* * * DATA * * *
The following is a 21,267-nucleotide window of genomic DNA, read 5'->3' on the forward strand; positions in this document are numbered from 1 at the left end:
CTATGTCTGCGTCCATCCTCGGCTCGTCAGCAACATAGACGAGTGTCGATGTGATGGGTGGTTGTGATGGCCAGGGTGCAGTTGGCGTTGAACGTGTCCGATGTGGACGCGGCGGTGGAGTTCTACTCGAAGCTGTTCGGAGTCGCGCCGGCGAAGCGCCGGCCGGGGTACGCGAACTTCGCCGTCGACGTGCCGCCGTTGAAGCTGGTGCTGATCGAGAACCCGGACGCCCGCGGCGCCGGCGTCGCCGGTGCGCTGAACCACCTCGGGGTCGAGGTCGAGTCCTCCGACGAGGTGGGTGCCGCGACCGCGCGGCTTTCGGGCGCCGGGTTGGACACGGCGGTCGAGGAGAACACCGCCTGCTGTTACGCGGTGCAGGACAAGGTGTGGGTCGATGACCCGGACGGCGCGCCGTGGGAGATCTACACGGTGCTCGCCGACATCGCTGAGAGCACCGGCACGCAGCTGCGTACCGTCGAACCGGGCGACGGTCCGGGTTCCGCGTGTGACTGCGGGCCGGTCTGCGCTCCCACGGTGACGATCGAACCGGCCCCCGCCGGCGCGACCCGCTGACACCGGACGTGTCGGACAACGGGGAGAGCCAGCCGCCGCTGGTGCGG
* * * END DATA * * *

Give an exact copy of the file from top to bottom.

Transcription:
The following is a 21,267-nucleotide window of genomic DNA, read 5'->3' on the forward strand; positions in this document are numbered from 1 at the left end:
CTATGTCTGCGTCCATCCTCGGCTCGTCAGCAACATAGACGAGTGTCGATGTGATGGGTGGTTGTGATGGCCAGGGTGCAGTTGGCGTTGAACGTGTCCGATGTGGACGCGGCGGTGGAGTTCTACTCGAAGCTGTTCGGAGTCGCGCCGGCGAAGCGCCGGCCGGGGTACGCGAACTTCGCCGTCGACGTGCCGCCGTTGAAGCTGGTGCTGATCGAGAACCCGGACGCCCGCGGCGCCGGCGTCGCCGGTGCGCTGAACCACCTCGGGGTCGAGGTCGAGTCCTCCGACGAGGTGGGTGCCGCGACCGCGCGGCTTTCGGGCGCCGGGTTGGACACGGCGGTCGAGGAGAACACCGCCTGCTGTTACGCGGTGCAGGACAAGGTGTGGGTCGATGACCCGGACGGCGCGCCGTGGGAGATCTACACGGTGCTCGCCGACATCGCTGAGAGCACCGGCACGCAGCTGCGTACCGTCGAACCGGGCGACGGTCCGGGTTCCGCGTGTGACTGCGGGCCGGTCTGCGCTCCCACGGTGACGATCGAACCGGCCCCCGCCGGCGCGACCCGCTGACACCGGACGTGTCGGACAACGGGGAGAGCCAGCCGCCGCTGGTGCGG